What are social discount rates?
What are social discount rates and what is their relevance to climate change?
Social discount rates (SDRs) are used to put a present value on costs and benefits that will occur at a later date. In the context of climate change policymaking, they are considered very important for working out how much today’s society should invest in trying to limit the impacts of climate change in the future. In other words, they calculate how much guarding against future carbon emissions is worth to us now, weighing up the benefits future generations would experience against the costs that today’s society would have to bear.
How are social discount rates calculated?
There are two reasons for discounting the future. The first is because it is assumed that societies will grow wealthier over time due to economic growth and therefore a dollar today is worth more than a dollar in the future, when we will enjoy higher incomes. The second, and more controversial, reason is to take account of pure time preference (or impatience). This describes people’s propensity to prefer income today rather than tomorrow, even if they expect to be no more or less rich tomorrow. The controversy stems from whether this feature of people’s attitudes to time should be reflected in policymaking. When applied to inter-generational problems it effectively weighs future generations lower than the present generation.
It is now widely accepted that there is a need to use social discount rates that decline over time, increasingly giving more weight to future generations (see Freeman and Groom, 2016 and Arrow et al, 2013). There are different theoretical arguments for using declining rates, and therefore recommendations on how fast the discount rate should decline also differ. However, perhaps the most popular argument derives from the fact that future economic growth is uncertain (for example, see Weitzman, 2001 and Gollier, 2002).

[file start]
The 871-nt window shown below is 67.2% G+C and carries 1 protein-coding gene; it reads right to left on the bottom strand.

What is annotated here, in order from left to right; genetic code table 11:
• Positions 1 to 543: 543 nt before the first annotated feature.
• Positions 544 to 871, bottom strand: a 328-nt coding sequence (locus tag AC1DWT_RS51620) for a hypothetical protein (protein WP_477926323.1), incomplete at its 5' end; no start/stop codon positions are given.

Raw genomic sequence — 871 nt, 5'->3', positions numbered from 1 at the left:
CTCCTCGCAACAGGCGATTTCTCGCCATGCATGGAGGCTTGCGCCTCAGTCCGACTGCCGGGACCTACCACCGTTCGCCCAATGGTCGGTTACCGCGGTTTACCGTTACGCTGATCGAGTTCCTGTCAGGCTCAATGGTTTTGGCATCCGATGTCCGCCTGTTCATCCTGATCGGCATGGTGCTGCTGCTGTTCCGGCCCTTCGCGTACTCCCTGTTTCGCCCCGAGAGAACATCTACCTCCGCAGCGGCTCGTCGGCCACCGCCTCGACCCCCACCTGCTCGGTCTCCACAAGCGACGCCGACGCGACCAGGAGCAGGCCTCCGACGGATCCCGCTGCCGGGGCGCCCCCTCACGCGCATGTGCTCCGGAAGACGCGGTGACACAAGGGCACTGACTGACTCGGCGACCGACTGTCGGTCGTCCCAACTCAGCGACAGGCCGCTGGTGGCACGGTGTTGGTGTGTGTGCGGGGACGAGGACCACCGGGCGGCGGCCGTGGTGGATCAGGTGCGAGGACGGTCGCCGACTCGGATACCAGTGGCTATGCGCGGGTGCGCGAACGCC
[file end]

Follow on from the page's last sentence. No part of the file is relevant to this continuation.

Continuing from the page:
Why are social discount rates contested?
Social discount rates are important in calculating the benefits and costs of limiting future climate change, because carbon dioxide has a very long residence time in the atmosphere, which means that we must value the impacts of today’s emissions centuries into the future.
The use of a high discount rate implies that people put less weight on the future and therefore that less investment is needed now to guard against future costs. Indeed, high discount rates have been described as favouring arguments against regulations to reduce greenhouse gas emissions. The use of a low discount rate supports the view that we should act now to protect future generations from climate change impacts. In other words, more importance is given to future generations’ wellbeing in cost–benefit analyses.
The results of a survey of economists published in 2015 indicate that most favour a low rate: more than three-quarters of the 200 experts were comfortable with a median SDR of 2%. There is also support for the view that discounting may have a less important role in cost–benefit analysis of climate change than once thought (see, for example, Dietz and Matei, 2016). This is because, as highlighted by Harvard economist Martin Weitzmann, in the case of catastrophic climate change, the severe consequences would override the effect of discounting (see Weitzman, 2009 and Milner, 2013), however low the probability of such an event.